Sunday, August 14, 2011

Issue of radiation-tainted food in Japan escalates - 14th Aug 2011

Mushrooms joined the threats to Japan’s food chain from radiation spewed by Tokyo Electric Power Co.’s Fukushima Dai-Ichi nuclear plant, as the country expands efforts to limit the effects of the disaster.

Japan is under pressure to enhance food inspections as it has no centralized system for detecting radiation contamination. About two-thirds of Japan’s prefectures now plan to check rice crops, the Mainichi newspaper said today, citing a survey. Half of Japan’s rice is grown within range of emissions from the crippled nuclear plant, and farmers are awaiting the results of tests before harvesting begins this month.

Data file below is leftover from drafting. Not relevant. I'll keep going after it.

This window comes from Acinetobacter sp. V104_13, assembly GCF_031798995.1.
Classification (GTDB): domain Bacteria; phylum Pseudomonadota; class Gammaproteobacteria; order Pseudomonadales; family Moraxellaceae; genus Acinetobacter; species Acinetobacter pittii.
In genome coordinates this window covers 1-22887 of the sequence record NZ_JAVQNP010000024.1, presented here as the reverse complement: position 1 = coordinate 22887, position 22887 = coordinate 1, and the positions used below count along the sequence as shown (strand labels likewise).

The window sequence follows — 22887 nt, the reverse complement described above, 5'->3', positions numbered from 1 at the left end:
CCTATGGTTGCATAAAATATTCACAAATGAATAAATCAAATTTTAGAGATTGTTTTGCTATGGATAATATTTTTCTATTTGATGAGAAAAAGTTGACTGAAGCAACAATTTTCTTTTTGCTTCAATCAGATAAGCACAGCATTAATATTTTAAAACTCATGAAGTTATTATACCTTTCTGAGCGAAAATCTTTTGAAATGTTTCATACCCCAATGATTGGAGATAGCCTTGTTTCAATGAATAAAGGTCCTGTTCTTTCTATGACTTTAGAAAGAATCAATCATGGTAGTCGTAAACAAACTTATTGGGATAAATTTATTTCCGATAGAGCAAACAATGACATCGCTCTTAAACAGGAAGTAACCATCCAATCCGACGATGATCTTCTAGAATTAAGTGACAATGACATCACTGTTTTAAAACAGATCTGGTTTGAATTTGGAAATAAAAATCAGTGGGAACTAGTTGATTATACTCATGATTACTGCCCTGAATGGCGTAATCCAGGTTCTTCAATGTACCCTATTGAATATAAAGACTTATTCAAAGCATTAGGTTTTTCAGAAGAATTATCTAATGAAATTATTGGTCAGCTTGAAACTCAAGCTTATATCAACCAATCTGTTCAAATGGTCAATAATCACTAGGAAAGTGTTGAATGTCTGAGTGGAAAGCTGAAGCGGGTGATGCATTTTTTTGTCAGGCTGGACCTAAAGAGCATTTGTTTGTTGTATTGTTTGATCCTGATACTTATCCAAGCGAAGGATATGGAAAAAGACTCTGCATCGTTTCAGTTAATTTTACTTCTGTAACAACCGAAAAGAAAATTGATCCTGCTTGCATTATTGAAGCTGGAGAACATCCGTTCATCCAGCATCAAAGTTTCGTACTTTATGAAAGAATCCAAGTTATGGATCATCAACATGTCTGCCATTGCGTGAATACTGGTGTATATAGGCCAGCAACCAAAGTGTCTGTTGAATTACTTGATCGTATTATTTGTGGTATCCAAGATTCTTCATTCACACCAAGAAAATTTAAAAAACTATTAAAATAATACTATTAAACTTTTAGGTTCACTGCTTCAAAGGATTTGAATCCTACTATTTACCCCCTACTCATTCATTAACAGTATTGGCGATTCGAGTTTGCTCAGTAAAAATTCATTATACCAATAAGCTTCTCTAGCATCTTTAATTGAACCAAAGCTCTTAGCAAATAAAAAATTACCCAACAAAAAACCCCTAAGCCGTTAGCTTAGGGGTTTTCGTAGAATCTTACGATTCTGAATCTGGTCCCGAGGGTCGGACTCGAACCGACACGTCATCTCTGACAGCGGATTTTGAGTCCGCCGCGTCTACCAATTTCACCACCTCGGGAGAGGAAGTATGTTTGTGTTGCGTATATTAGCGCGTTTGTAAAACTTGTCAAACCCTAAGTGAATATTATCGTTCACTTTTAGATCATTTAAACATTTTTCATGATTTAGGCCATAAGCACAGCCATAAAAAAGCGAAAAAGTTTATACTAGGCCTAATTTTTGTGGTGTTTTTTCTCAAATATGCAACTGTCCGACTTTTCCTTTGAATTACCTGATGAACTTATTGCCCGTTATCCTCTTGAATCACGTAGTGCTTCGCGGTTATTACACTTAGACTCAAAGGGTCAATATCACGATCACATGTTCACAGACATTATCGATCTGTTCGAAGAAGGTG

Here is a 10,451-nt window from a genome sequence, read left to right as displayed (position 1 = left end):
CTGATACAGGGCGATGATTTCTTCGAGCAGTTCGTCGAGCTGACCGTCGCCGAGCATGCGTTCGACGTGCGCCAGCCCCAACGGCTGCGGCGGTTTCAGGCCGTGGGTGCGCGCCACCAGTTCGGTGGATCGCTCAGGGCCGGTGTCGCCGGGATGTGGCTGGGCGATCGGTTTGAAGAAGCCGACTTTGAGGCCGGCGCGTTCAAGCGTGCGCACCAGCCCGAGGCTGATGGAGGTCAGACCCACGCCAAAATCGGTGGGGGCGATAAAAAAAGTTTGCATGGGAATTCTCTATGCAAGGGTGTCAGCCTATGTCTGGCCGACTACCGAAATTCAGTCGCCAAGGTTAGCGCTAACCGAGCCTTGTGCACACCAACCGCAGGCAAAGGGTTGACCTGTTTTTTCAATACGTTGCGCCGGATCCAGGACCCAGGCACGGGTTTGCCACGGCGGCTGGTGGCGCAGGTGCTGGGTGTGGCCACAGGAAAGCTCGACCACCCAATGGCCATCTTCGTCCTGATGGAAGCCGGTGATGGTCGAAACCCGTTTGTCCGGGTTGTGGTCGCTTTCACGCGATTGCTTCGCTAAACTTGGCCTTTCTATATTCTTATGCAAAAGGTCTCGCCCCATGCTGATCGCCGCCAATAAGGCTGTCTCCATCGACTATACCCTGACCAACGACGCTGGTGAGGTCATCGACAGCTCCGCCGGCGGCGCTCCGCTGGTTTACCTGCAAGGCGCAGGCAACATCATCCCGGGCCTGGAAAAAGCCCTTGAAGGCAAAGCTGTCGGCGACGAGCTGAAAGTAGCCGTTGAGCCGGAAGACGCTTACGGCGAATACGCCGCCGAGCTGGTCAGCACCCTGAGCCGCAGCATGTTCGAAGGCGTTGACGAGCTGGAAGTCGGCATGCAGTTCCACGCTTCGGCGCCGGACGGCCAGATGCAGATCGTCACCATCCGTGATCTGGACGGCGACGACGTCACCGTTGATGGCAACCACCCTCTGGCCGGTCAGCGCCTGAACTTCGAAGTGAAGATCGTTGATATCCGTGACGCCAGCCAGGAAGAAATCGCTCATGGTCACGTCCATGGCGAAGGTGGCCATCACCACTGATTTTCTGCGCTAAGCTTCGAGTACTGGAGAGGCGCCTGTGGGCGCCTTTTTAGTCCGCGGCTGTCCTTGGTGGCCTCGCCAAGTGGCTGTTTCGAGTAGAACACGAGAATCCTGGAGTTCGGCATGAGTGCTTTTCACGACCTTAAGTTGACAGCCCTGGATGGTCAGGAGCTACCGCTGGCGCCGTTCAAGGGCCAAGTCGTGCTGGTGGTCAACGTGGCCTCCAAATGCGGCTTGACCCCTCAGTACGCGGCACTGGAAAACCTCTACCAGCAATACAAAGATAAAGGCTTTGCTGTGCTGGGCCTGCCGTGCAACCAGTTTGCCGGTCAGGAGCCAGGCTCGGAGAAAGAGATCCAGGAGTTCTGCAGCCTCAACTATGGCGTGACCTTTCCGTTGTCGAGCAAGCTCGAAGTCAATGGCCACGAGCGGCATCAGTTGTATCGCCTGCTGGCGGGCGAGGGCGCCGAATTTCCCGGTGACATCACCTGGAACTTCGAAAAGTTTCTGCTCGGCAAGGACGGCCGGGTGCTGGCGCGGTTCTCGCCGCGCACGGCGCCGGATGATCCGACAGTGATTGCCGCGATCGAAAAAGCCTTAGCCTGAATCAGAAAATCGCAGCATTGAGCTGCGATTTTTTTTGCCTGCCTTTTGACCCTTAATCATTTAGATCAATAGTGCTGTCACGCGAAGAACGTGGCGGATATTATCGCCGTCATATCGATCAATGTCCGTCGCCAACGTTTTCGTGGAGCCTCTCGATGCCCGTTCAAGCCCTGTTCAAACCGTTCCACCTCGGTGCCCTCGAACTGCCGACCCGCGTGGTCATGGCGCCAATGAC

“By strengthening inspection on rice, we want to make sure only safe produce are in the market,” Agriculture Minister Michihiko Kano said at a press conference on Aug. 12.

Nameko mushrooms grown in the open air in Soma, a city about 40 kilometers (25 miles) north of the plant damaged in the March 11 earthquake and tsunami, were found to contain nine times the legal limit of cesium, the local government said Aug. 12. Japan’s farm ministry asked growers in Fukushima prefecture to refrain from harvesting mushrooms off raw wood left outside, public broadcaster NHK said yesterday.

Authorities in Fukushima and neighboring prefectures are conducting spot checks on a range of products in cooperation with local farmers. Radiation exceeding safety levels has been found in produce, tea, milk, fish and beef sourced as far as 360 kilometers from the nuclear plant. Read More